During its investigation, FINRA also found that during the period January 2001 through July 2003, Rafferty Capital failed to preserve and maintain copies of all e-mail communications relating to the firm's business, as required by the federal securities laws and FINRA rules. FINRA also found that the firm failed to create records accurately reflecting time of entry of 948 mutual fund orders during the period April 2001 through June 2003; create and preserve records of time of receipt of 26 mutual fund orders during the period May 2003 through June 2003; and maintain records of preliminary mutual fund orders from customers and originals of mutual fund orders that were changed or cancelled, including records relating to the cancellation of the orders. FINRA further found that the firm's written supervisory procedures failed to provide adequate guidance regarding order ticket memoranda to ensure compliance with regulatory requirements.
In concluding this settlement, Rafferty Capital neither admitted nor denied the charges, but consented to the entry of FINRA's findings.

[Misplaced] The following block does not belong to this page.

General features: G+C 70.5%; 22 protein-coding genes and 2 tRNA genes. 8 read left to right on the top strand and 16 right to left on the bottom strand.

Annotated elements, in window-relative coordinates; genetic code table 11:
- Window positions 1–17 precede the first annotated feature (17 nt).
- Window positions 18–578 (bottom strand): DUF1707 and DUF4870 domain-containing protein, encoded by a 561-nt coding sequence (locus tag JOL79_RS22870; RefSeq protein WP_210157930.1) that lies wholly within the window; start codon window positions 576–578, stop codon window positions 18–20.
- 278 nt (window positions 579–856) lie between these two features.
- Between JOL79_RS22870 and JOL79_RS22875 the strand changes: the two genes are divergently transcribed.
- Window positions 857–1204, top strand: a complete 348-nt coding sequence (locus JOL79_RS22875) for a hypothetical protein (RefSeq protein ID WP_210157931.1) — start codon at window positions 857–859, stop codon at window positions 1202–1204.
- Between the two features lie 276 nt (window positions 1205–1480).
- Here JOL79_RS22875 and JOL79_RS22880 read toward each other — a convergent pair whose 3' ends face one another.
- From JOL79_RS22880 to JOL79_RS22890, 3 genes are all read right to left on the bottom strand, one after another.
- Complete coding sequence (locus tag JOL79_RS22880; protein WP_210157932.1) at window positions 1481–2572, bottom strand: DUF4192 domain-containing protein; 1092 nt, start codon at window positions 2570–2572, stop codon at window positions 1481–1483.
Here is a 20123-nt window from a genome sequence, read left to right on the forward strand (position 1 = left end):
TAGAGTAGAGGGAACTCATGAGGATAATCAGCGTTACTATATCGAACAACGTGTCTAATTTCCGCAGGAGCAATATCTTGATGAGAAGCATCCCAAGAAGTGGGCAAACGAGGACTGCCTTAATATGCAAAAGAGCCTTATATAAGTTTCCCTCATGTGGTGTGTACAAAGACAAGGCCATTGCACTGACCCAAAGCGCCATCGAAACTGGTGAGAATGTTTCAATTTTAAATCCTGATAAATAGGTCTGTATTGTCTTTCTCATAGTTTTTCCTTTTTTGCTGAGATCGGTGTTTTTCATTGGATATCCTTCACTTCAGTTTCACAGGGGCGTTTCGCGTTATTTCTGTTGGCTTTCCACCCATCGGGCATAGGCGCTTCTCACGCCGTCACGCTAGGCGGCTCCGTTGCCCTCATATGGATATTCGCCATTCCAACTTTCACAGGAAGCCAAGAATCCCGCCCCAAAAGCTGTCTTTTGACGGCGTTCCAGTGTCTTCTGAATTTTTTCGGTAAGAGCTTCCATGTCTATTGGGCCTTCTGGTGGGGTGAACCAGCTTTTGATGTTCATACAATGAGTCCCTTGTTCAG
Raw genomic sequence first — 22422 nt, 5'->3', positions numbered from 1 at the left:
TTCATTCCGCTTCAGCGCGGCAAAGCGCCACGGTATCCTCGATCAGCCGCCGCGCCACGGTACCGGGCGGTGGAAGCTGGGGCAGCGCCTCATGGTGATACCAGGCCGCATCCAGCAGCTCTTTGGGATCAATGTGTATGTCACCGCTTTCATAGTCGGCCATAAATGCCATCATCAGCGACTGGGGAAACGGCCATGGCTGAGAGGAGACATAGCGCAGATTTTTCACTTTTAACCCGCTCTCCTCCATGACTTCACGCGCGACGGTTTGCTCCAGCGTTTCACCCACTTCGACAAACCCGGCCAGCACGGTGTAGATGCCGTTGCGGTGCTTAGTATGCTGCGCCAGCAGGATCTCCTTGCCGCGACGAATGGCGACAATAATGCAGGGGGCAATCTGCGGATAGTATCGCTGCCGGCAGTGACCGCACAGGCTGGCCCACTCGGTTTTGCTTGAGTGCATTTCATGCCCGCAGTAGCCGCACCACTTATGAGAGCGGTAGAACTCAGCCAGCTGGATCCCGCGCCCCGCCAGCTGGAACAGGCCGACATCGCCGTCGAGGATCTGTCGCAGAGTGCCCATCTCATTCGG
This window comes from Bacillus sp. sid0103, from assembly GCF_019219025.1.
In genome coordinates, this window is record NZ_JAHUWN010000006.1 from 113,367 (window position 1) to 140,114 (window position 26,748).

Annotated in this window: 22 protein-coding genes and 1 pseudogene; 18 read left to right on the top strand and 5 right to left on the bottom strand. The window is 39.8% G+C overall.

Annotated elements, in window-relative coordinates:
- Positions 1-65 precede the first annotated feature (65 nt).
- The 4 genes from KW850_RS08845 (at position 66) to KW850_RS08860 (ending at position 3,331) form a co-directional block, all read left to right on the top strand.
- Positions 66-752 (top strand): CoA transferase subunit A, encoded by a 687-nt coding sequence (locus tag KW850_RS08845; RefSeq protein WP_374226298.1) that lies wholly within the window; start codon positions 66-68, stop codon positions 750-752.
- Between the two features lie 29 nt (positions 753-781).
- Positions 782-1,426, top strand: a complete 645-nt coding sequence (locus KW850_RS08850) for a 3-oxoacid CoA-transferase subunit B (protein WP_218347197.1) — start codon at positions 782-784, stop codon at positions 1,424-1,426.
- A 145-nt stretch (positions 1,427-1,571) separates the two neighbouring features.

Investors can obtain more information about, and the disciplinary record of, any FINRA-registered broker or brokerage firm by using FINRA BrokerCheck (formerly known as NASD BrokerCheck). FINRA makes BrokerCheck available at no charge. In 2006, members of the public used this service to conduct more than 4.7 million searches for existing brokers or firms and requested more than 207,000 reports in cases where disclosable information existed on a broker or firm. Investors can link directly to BrokerCheck at www.finra.org/brokercheck. Investors can also access this service by calling (800) 289-9999.
FINRA, the Financial Industry Regulatory Authority, is the largest non-governmental regulator for all securities firms doing business in the United States. Created in 2007 through the consolidation of NASD and NYSE Member Regulation, FINRA is dedicated to investor protection and market integrity through effective and efficient regulation and complementary compliance and technology-based services. FINRA touches virtually every aspect of the securities business-from registering and educating all industry participants to examining securities firms; writing and enforcing rules and the federal securities laws; informing and educating the investing public; providing trade reporting and other industry utilities; and administering the largest dispute resolution forum for investors and registered firms. For more information, please visit our Web site at www.finra.org.